Screening Process: The BBWAA-appointed Historical Overview Committee will devise the ballots for each era. The Historical Overview Committee currently consists of 10 veteran members: Dave Van Dyck(Chicago Tribune)Bob Elliott (Toronto Sun)Rick Hummel (St. Louis Post-Dispatch)Steve Hirdt (Elias Sports Bureau); Bill Madden (New York Daily News)Ken Nigro (formerly Baltimore Sun)Jack O’Connell (BBWAA secretary/treasurer); Nick Peters (formerly Sacramento Bee)Tracy Ringolsby (FSN Rocky Mountain); and Mark Whicker (Orange County Register).

 

         Eligible candidates:

      &n
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Players who played in at least 10 major league seasons, who are not on Major League Baseball’s ineligible list, and have been retired for 21 or more seasons;

         Managers and umpires with 10 or more years in baseball and retired for at least five years. Candidates who are 65 years or older are eligible six months following retirement;

         Executives retired for at least five years. Active executives 65 years or older are eligible.

 

 

 

 

Timetable for Upcoming Elections

 

 

DATE

 

ACTIVITY

WHO

October 2010

The Expansion Era (1973-1989) ballot is devised and released.

 

The BBWAA Historical Overview Committee.

 

December 2010

 

Meeting and Vote on Expansion Era (1973-1989) ballot at the Winter Meetings. 

 

 

A Committee of 16 individuals comprised of Hall of Fame members, veteran writers and historians, appointed by the Board of Directors. 

July 24, 2011

Induction of Expansion Era Committee selections, if anyone elected.

 

 

October 2011

The Golden Era (1947-1972) ballot is devised and released.

 

The BBWAA Historical Overview Committee.

 

December 2011

 

Meeting and Vote on Golden Era (1947-1972) ballot at the Winter Meetings. 

 

 

A Committee of 16 individuals comprised of Hall of Fame members, veteran writers and historians, appointed by the Board of Directors. 

July 29, 2012

Induction of Golden Era Committee selections, if anyone elected.

 

 

October 2012

The Pre-Integration Era (1871-1946) ballot is devised and released.

 

The BBWAA Historical Overview Committee.

 

October 2012

 

Meeting and Vote on Pre-Integration Era (1871-1946) ballot at the Winter Meetings. 

 

 

A Committee of 16 individuals comprised of Hall of Fame members, veteran writers and historians, appointed by the Board of Directors. 

July 28, 2013

Induction of Pre-Integration Era Committee selections, if anyone elected.

 

 

 

 

Not So Big Mac After All

A full week of exhibition games in, and Mark McGwire is clearly not on his way to setting a single-season record for confrontational interviews. Not even TMZ-style ambush. 

Sure, sure, they’re pulling his name off his highway in Missouri and given it to Mark Twain (begging the question: they’re just now getting around to honoring Mark Twain?). But this today, from the local paper in Naples, Florida, seems to be more representative of the overall tone to the start of the McGwire post-steroid, post-I-did-it-for-my-health-interview, era:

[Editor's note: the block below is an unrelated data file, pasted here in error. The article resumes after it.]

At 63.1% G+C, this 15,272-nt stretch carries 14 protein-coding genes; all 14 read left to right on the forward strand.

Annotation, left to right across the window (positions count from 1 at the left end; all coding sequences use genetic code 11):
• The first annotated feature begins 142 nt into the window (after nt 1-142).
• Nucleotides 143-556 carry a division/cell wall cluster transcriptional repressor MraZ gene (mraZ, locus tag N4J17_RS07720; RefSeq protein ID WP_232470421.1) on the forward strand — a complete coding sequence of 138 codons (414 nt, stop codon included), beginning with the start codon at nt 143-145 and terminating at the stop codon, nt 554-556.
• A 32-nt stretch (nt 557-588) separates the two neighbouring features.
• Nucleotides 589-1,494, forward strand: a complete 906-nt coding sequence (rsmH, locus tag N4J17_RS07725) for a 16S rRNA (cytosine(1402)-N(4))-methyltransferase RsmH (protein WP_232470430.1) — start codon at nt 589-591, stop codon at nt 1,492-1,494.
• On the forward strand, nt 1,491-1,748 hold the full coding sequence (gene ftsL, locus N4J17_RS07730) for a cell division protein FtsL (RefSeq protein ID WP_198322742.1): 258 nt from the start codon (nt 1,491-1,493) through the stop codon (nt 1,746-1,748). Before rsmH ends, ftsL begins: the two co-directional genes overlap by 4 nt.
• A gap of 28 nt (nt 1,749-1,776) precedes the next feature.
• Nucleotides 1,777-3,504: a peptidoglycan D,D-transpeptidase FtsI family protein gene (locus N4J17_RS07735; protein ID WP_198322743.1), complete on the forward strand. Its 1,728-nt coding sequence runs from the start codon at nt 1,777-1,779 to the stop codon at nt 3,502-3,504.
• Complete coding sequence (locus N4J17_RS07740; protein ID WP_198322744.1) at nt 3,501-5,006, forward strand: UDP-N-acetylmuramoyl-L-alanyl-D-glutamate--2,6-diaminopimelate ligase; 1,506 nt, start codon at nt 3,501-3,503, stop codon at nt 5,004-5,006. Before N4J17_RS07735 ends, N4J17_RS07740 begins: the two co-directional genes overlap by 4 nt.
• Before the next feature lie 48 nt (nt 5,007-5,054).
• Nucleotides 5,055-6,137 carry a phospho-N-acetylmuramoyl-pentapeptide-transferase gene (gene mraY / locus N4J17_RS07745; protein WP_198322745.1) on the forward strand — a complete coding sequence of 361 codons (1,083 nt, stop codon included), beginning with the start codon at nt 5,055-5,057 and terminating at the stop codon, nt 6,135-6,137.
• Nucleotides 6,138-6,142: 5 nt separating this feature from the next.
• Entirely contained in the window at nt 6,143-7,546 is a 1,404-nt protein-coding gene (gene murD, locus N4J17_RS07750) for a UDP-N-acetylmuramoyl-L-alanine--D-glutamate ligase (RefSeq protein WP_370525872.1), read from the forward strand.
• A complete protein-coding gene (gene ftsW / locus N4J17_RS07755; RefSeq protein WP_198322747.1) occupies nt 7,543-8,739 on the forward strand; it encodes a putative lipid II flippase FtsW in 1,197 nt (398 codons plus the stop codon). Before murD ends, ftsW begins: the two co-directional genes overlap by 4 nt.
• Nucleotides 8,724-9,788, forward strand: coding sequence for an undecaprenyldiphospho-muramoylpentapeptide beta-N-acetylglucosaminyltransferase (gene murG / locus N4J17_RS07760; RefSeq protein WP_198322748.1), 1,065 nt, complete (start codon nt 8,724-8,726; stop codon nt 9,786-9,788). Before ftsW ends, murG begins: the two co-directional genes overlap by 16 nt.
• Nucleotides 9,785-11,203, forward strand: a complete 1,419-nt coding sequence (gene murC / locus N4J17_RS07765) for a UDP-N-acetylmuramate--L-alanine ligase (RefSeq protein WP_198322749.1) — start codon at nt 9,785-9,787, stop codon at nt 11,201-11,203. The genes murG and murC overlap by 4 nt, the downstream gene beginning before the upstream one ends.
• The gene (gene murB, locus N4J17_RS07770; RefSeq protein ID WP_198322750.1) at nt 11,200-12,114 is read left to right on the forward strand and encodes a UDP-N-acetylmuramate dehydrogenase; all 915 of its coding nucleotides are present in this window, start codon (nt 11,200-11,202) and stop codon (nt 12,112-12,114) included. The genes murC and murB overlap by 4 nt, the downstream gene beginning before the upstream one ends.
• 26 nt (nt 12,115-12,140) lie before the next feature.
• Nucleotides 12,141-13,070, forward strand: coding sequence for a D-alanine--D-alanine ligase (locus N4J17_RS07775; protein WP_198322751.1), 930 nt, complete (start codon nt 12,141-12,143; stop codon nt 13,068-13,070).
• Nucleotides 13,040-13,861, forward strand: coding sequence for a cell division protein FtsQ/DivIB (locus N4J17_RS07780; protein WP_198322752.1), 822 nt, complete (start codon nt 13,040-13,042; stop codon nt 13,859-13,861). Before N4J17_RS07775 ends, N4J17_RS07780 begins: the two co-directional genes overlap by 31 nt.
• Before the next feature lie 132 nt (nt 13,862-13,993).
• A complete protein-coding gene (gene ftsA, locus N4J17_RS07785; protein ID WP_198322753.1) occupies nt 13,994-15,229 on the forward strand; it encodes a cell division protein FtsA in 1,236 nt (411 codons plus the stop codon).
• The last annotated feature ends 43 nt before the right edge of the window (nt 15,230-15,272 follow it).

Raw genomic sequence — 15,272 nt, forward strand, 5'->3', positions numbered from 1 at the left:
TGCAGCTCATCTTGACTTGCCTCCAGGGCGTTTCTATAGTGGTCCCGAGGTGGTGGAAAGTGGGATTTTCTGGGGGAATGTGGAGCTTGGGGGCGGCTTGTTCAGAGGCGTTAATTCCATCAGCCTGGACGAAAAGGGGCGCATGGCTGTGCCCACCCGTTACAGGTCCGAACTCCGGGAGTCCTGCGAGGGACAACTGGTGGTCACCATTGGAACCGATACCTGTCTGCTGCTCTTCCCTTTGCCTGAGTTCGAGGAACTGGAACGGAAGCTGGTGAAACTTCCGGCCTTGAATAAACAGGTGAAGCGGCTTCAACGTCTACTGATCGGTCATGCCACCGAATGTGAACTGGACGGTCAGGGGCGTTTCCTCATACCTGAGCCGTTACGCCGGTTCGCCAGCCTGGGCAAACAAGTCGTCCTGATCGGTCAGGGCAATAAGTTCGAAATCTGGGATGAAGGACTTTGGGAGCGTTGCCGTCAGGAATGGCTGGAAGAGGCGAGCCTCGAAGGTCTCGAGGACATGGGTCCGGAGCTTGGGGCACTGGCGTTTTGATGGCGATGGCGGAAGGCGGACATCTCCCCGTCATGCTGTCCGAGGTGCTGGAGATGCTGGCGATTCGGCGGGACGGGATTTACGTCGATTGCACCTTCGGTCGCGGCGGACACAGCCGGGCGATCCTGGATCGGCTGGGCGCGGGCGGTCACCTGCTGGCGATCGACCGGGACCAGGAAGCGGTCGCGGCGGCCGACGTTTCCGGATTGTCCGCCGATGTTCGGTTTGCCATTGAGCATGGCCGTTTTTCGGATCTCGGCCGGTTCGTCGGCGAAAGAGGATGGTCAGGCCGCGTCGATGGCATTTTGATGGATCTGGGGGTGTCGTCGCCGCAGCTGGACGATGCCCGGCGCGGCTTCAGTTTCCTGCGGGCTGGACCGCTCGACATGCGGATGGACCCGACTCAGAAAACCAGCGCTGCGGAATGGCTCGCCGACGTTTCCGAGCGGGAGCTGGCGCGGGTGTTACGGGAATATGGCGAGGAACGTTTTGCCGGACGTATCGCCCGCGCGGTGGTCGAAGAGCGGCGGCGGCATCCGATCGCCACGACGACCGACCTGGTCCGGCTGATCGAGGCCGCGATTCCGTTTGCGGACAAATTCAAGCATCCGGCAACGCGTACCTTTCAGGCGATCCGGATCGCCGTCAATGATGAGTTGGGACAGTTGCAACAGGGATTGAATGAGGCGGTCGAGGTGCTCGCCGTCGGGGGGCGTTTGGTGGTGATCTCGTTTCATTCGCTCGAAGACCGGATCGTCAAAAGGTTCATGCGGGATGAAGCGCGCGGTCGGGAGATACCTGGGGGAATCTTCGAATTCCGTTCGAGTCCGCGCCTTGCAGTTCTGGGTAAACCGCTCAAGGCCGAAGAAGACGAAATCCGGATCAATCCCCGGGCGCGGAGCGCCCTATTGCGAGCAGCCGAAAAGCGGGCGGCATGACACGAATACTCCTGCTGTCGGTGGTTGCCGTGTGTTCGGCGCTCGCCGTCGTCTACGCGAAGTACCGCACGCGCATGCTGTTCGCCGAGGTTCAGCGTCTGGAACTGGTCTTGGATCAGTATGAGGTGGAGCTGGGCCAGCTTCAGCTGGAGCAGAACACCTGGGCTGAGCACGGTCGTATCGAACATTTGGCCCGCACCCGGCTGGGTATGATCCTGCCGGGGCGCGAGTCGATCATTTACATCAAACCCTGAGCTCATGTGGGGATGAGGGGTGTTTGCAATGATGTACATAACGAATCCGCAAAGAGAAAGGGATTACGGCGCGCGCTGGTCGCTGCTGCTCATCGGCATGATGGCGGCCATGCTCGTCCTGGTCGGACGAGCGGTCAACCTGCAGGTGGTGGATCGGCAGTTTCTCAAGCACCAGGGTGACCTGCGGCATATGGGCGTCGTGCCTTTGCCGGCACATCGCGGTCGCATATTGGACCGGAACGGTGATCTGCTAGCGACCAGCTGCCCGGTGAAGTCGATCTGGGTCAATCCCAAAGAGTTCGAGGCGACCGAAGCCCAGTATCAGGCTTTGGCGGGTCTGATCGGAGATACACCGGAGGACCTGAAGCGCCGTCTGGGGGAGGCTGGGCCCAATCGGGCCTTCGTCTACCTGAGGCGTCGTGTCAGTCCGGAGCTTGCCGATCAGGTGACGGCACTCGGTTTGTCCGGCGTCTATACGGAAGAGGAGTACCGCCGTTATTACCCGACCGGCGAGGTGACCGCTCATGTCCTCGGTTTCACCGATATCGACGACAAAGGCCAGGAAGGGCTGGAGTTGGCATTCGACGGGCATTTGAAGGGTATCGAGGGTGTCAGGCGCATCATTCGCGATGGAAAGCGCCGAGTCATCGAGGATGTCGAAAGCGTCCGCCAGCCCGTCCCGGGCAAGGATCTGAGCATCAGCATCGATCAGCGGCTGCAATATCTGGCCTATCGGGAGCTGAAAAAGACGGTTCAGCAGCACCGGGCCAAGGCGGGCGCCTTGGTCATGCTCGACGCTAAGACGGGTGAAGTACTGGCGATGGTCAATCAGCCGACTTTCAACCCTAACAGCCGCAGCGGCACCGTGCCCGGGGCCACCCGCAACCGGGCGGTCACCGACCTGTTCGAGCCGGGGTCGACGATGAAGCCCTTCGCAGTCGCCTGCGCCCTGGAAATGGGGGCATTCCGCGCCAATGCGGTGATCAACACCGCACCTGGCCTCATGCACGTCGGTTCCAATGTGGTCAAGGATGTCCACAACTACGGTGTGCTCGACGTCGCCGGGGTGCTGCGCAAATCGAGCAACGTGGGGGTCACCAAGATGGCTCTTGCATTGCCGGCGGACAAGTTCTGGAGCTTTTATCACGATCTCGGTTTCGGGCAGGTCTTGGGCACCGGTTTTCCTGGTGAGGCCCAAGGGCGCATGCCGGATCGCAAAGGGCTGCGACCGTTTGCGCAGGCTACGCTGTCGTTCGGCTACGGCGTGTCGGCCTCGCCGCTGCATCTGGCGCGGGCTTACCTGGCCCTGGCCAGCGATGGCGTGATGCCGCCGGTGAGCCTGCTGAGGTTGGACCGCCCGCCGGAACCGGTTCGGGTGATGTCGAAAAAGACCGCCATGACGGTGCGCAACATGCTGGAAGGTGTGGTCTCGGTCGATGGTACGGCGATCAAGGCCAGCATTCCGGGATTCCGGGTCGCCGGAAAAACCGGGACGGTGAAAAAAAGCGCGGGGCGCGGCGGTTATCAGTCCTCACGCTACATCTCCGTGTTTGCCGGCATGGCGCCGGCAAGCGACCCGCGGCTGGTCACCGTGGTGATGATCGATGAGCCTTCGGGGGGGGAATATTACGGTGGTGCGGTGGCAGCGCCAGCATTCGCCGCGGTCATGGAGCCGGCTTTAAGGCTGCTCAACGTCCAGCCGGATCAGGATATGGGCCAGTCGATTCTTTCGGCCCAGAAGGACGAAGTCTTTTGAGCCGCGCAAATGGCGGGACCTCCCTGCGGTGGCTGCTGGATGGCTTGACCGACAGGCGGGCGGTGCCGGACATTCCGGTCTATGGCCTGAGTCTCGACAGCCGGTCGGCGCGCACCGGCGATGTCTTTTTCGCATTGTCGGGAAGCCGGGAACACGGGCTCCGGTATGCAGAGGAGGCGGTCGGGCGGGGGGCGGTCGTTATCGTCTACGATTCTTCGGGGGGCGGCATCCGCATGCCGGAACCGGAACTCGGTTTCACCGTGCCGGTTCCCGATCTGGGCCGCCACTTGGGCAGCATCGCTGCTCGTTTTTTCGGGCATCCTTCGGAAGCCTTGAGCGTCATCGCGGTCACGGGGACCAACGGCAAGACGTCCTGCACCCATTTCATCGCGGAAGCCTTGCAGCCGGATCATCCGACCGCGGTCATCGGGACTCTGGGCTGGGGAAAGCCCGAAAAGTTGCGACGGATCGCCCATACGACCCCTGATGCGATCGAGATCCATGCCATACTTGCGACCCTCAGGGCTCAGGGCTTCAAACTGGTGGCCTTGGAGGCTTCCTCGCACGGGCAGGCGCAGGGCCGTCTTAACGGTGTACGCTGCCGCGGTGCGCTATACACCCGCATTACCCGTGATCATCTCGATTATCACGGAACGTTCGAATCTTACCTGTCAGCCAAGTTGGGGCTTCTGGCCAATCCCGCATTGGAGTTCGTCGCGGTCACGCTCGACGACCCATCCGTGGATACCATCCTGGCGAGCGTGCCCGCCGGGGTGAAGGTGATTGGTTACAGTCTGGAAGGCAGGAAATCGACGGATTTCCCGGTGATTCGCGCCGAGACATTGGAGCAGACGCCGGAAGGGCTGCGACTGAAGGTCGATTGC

“There is a lot of negativity and failure in baseball. It’s nice to talk about how positive it can be. I’m a positive person,” McGwire said.

With that apparently not ironic use of “positive” there, presumably psychiatrists have just upgraded Mac a few notches in preparation for their upcoming Psychology Rotisserie Draft. But we move on.
There are three ways to read the slow start to McGwire Season. Firstly, it’s just that, a slow start. The real tests start Friday when the Cardinals play the Red Sox, and then next Monday as they begin a virtual playoff series with the Mets (also Saturday, a week from Thursday, the 28th, and 30th – should you want to start circling your calendar). The players are irrelevant; the writers mattered. One can infer from giving New York’s Grouchiest five separate shots at Mac, that the schedule was either drawn up long before McGwire’s hiring, or somebody in St. Louis really doesn’t like Mark.
The second theory is that McGwire’s return really is no big deal, positive or negative, and the writers have correctly gauged the spirit of the times. Since the writers only correctly gauge the spirit of the times once every 12.7 years (and when they do, 60 percent of them ignore it and write anyway), I’m not putting a lot of money on this one.
The third one, I think, is the likeliest. Mark McGwire is simply being forgotten to death. The first evidence of this syndrome – a kind of psychological universal asterisk – was apparent when ESPN’s Barry Bonds Reality Show bombed. It did not generate controversy, it was not attacked as exploitive, it wasn’t even criticized as bad TV. It was just that outside the Bay Area and a small circle of other admirers, nobody wanted to hear from or about Barry Bonds, ever again. As if by a collective unspoken will: Barry Bonds hit more home runs, and Henry Aaron is still baseball’s all-time home run leader.
Perhaps this invisible fog is now enveloping McGwire. Nobody’s raising a stink, because nobody takes him seriously. 
Maybe the Missouri Department of Transportation should have re-named the McGwire Highway after another former Cardinals hero: Roger Maris.